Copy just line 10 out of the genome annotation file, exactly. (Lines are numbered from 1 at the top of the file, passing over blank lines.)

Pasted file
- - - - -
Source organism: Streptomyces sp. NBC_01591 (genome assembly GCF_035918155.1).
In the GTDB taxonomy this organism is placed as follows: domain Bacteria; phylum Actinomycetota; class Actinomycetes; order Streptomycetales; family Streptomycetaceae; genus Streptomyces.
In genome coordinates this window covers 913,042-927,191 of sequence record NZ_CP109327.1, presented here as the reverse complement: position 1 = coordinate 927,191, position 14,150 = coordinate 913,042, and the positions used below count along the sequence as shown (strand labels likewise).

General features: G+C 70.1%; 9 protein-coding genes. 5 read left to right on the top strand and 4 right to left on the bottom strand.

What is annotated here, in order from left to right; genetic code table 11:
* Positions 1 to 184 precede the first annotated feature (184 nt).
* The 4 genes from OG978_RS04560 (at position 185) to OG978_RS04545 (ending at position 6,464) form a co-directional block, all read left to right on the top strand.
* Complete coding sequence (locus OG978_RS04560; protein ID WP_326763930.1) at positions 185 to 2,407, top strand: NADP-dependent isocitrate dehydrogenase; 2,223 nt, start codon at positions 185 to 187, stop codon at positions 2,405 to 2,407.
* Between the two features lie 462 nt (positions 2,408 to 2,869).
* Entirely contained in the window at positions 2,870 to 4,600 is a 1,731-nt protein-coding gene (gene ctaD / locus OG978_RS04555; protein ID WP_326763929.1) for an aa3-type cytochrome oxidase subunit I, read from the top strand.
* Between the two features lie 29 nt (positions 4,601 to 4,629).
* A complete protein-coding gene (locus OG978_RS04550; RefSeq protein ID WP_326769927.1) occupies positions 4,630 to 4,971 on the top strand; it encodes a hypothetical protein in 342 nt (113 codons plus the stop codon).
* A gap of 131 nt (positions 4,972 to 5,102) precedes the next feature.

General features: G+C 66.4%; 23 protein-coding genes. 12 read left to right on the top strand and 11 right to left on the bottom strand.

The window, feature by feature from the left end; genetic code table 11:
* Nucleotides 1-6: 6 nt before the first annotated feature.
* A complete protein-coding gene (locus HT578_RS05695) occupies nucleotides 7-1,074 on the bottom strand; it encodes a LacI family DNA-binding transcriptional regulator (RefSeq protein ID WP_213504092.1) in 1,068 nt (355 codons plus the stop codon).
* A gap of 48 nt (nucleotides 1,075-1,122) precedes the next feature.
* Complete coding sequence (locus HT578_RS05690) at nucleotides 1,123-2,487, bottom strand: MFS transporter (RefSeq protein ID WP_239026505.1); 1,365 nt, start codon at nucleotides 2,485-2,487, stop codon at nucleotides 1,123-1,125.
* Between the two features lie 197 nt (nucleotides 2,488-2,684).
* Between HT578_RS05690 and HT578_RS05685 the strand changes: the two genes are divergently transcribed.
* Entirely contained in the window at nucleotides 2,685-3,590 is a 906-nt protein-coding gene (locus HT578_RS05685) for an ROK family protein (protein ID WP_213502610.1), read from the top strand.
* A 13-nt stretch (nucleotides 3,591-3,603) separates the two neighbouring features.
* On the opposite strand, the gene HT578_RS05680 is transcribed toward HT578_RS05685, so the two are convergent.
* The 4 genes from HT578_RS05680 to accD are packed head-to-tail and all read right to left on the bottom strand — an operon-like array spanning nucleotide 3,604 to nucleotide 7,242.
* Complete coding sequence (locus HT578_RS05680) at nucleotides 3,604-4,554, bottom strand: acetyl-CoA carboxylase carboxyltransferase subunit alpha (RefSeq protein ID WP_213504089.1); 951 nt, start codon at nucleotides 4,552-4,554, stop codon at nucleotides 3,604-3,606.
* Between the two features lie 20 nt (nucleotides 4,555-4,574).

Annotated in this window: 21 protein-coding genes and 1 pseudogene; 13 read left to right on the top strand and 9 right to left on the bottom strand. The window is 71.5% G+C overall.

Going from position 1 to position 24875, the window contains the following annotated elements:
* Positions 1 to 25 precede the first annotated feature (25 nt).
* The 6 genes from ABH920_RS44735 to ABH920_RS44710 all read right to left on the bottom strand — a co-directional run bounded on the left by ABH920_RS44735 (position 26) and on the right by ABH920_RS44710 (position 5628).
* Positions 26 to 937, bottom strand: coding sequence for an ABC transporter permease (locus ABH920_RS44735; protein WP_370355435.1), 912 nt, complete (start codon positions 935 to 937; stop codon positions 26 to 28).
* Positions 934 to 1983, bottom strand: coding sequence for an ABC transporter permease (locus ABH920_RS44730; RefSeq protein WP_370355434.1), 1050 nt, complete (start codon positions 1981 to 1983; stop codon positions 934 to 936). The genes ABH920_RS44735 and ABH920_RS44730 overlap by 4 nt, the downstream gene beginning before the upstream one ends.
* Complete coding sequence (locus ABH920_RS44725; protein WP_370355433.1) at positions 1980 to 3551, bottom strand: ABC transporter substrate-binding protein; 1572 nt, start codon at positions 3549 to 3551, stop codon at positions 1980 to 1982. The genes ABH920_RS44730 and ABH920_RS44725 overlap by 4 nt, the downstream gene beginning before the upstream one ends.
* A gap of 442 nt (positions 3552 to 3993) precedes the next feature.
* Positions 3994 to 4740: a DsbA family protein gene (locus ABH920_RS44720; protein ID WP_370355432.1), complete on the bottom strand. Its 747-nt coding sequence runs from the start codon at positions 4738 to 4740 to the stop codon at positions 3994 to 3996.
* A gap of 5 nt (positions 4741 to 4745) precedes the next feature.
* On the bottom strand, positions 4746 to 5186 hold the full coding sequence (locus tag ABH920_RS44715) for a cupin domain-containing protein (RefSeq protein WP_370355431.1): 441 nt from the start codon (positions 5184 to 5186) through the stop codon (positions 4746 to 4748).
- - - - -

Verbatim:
* Entirely contained in the window at positions 2,870 to 4,600 is a 1,731-nt protein-coding gene (gene ctaD / locus OG978_RS04555; protein ID WP_326763929.1) for an aa3-type cytochrome oxidase subunit I, read from the top strand.